verb (used with object)
Origin of engross
Examples from the Web for self-engrossed
The ardour born anew in her man's self-engrossed heart soon died down.Highways and Byways in The Border|Andrew Lang
He would not ever be able to understand her wish to be alone, or to be self-engrossed.
Had Gaga seen the aversion in Sally's eyes he would have released her in horror; but he was self-engrossed.
As a rule the people I have been brought in contact with have been hard and self-engrossed.Eden|Edgar Saltus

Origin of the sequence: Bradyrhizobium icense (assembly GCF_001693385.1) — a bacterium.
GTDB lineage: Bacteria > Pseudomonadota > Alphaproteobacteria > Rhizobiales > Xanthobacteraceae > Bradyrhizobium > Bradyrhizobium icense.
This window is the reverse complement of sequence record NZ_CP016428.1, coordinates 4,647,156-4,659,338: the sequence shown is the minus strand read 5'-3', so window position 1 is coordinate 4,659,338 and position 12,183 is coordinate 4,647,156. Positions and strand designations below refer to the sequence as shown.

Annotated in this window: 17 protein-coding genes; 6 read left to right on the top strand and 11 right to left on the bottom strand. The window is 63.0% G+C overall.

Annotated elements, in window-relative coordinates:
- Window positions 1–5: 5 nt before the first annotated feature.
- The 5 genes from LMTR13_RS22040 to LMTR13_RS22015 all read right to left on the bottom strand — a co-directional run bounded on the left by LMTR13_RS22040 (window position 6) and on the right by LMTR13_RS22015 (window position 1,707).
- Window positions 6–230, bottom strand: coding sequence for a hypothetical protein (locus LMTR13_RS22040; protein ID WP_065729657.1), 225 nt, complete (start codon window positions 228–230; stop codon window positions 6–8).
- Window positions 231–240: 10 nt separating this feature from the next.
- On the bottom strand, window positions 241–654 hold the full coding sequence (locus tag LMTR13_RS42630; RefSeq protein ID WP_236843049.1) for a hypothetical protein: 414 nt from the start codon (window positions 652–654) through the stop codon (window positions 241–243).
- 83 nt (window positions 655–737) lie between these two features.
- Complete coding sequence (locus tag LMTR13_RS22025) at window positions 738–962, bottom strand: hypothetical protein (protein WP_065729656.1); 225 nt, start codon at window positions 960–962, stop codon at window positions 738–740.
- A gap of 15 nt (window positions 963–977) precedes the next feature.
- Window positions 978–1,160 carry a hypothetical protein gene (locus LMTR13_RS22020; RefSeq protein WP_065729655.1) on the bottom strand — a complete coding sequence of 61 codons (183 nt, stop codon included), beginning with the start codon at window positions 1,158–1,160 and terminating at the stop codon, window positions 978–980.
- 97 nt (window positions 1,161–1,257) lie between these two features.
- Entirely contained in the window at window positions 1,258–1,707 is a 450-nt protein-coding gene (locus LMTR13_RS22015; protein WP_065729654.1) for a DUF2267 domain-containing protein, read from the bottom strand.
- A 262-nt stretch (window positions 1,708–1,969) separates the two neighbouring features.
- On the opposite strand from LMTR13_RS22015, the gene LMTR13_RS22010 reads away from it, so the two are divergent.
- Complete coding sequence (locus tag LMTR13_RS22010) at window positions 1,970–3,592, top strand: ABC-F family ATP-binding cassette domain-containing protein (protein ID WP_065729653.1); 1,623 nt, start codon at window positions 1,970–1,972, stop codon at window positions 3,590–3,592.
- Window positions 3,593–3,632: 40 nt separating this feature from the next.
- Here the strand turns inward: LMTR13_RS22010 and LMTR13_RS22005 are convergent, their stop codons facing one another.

I hate talking to a man who is too self-engrossed to pay me attention.Lover or Friend|Rosa Nouchette Carey
British Dictionary definitions for self-engrossed
Word Origin for engross
Word Origin and History for self-engrossed
c.1400, "to buy up the whole stock of" (in Anglo-French from c.1300), from Old French en gros "in bulk, in a large quantity, at wholesale," as opposed to en detail. See gross.
Figurative sense of "absorb the whole attention" is first attested 1709. A parallel engross, meaning "to write (something) in large letters," is from Anglo-French engrosser, from Old French en gros "in large (letters)." Related: Engrossed; engrossing.